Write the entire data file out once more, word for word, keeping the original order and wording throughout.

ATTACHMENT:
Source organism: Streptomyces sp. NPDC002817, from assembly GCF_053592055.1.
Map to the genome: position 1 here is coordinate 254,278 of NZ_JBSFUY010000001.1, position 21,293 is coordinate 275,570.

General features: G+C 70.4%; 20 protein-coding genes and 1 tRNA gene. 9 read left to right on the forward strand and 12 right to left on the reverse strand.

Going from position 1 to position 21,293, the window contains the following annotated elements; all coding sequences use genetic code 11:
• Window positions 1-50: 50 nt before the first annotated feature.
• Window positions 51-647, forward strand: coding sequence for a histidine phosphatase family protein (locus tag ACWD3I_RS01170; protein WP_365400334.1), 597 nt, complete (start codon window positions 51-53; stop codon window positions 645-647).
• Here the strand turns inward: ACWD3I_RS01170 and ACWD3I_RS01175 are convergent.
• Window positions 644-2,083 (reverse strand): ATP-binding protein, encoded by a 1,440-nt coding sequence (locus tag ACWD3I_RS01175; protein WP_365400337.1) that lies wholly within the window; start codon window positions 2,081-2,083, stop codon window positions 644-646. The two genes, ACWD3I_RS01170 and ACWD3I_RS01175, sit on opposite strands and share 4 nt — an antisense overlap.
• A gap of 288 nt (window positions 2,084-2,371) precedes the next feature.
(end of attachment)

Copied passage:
Source organism: Streptomyces sp. NPDC002817, from assembly GCF_053592055.1.
Map to the genome: position 1 here is coordinate 254,278 of NZ_JBSFUY010000001.1, position 21,293 is coordinate 275,570.

General features: G+C 70.4%; 20 protein-coding genes and 1 tRNA gene. 9 read left to right on the forward strand and 12 right to left on the reverse strand.

Going from position 1 to position 21,293, the window contains the following annotated elements; all coding sequences use genetic code 11:
• Window positions 1-50: 50 nt before the first annotated feature.
• Window positions 51-647, forward strand: coding sequence for a histidine phosphatase family protein (locus tag ACWD3I_RS01170; protein WP_365400334.1), 597 nt, complete (start codon window positions 51-53; stop codon window positions 645-647).
• Here the strand turns inward: ACWD3I_RS01170 and ACWD3I_RS01175 are convergent.
• Window positions 644-2,083 (reverse strand): ATP-binding protein, encoded by a 1,440-nt coding sequence (locus tag ACWD3I_RS01175; protein WP_365400337.1) that lies wholly within the window; start codon window positions 2,081-2,083, stop codon window positions 644-646. The two genes, ACWD3I_RS01170 and ACWD3I_RS01175, sit on opposite strands and share 4 nt — an antisense overlap.
• A gap of 288 nt (window positions 2,084-2,371) precedes the next feature.